Discussion Has the flap over the CS Battle flag and statues affected the value of antique CS weapons?

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hrobalabama

First Sergeant
Joined
Aug 12, 2014
Location
Andalusia, AL
I have two CSA ID weapons. How is their value holding due to the contemporary outcry against anything of another time in American history?
A leading antique gun dealer told me that prices are devalued over a few years back. Has "political correctness" devalued rare antique weapons used by the CS ? Usually, rarity and condition are prime factors combining with supply and demand. I have not seen CS used weapons for sale lately in these "mixed up days." What are your thoughts?

Thanks!
 

MarkTK36thIL

Private
Joined
Apr 27, 2009
Location
IL
I don't think right now initially.

Comparing them to CS images, which are a very hot item right now, especially fresh to market ones- I think the value will drop years from now, but not significantly (although that varies as to what we think of as significant).

It's all about demand as you know. If new collectors aren't being introduced, looking at some collectors with hundreds of CS arms- how many more do they want?

There's some deep collections that will hit the market at some time (and some won't), which asks how many people can (and want to) drop several thousand, or tens of thousands, to purchase these items. I think of the Flayderman pipe collection of roughly 120 period carved pipes. They had to break them up into lots of 15-20 over a couple years to keep them from bottoming out the market.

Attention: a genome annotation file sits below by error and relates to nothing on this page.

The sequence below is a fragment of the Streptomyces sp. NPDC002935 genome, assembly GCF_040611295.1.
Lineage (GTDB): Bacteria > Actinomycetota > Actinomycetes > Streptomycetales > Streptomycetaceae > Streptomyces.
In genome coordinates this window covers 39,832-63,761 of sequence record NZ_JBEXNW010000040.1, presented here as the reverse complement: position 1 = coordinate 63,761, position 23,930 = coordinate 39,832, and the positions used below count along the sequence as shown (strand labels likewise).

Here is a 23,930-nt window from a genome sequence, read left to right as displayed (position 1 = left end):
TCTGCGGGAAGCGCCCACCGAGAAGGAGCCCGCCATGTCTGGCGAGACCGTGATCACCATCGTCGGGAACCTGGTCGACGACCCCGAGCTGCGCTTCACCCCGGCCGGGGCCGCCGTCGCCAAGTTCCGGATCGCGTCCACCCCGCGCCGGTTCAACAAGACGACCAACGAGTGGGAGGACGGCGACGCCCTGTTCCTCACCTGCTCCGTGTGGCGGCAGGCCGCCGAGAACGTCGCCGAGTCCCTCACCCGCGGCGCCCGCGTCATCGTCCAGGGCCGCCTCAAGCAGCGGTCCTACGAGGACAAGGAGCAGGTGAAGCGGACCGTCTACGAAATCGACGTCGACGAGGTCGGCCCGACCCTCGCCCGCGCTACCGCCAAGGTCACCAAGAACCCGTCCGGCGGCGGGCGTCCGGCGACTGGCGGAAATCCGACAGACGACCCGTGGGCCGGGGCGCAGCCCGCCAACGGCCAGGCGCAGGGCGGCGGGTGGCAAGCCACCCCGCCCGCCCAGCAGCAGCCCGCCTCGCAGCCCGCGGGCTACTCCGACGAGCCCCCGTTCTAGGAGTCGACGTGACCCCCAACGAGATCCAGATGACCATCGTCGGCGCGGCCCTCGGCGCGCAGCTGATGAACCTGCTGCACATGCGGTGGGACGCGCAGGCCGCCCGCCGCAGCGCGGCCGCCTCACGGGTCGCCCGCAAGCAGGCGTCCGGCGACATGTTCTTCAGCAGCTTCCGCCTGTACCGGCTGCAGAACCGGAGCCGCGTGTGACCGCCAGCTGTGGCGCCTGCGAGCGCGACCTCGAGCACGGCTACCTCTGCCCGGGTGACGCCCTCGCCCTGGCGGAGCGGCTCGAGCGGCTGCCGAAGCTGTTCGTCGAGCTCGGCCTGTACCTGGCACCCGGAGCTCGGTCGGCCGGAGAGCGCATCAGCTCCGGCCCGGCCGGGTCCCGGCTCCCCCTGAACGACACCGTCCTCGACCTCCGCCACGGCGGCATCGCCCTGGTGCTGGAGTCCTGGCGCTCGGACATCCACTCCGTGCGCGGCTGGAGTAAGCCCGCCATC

Tom Hughes

First Sergeant
Joined
May 27, 2019
Location
Mississippi
The only thing I do know is that the rule of supply/demand applies even to Confederate artifacts from the civil war. We are hearing a lot about the shunning of all things Southern it seems nowadays, but it just seems to me that it's having an opposite effect on the Confederate items - It seems to be increasing their value and demand. These are still rare historic American artifacts and there are LOTS of people out there that collect them and want them. Just my observation and thoughts.
 

Lanyard Puller

Sergeant
Joined
Nov 29, 2017
Location
South Carolina
The value of CSA weapons remains firm, but...Authenticity, Condition, Provenance, known {and verified} Usage and especially Rarity remain the key of the high priced items. These items are in great demand. Know what you're looking at as fakes abound !

A ratty condition super rare item will still command a high price and be quickly sold, but a beat up and broken 3 band Richmond rifle musket can be claimed as a dependent on your next tax return, before it sells.
 

Tom Hughes

First Sergeant
Joined
May 27, 2019
Location
Mississippi
Current issues aside, I have been of the mind that in the coming years a general reduction in interest of all items historical, antique, collector etc. will result in prices dropping on these items.
We all need to do our best to keep interest in history alive and the importance of preservation of American historical artifacts. Our passion is contagious and is our best selling point. I'm seeing LOTS of people becoming interested as of late because of all the attention that is on the news. It's so important that people need to understand that History is NOT about bigotry, hatred and judgement. History is about learning from past events. In a nut shell, that's what history is.
 
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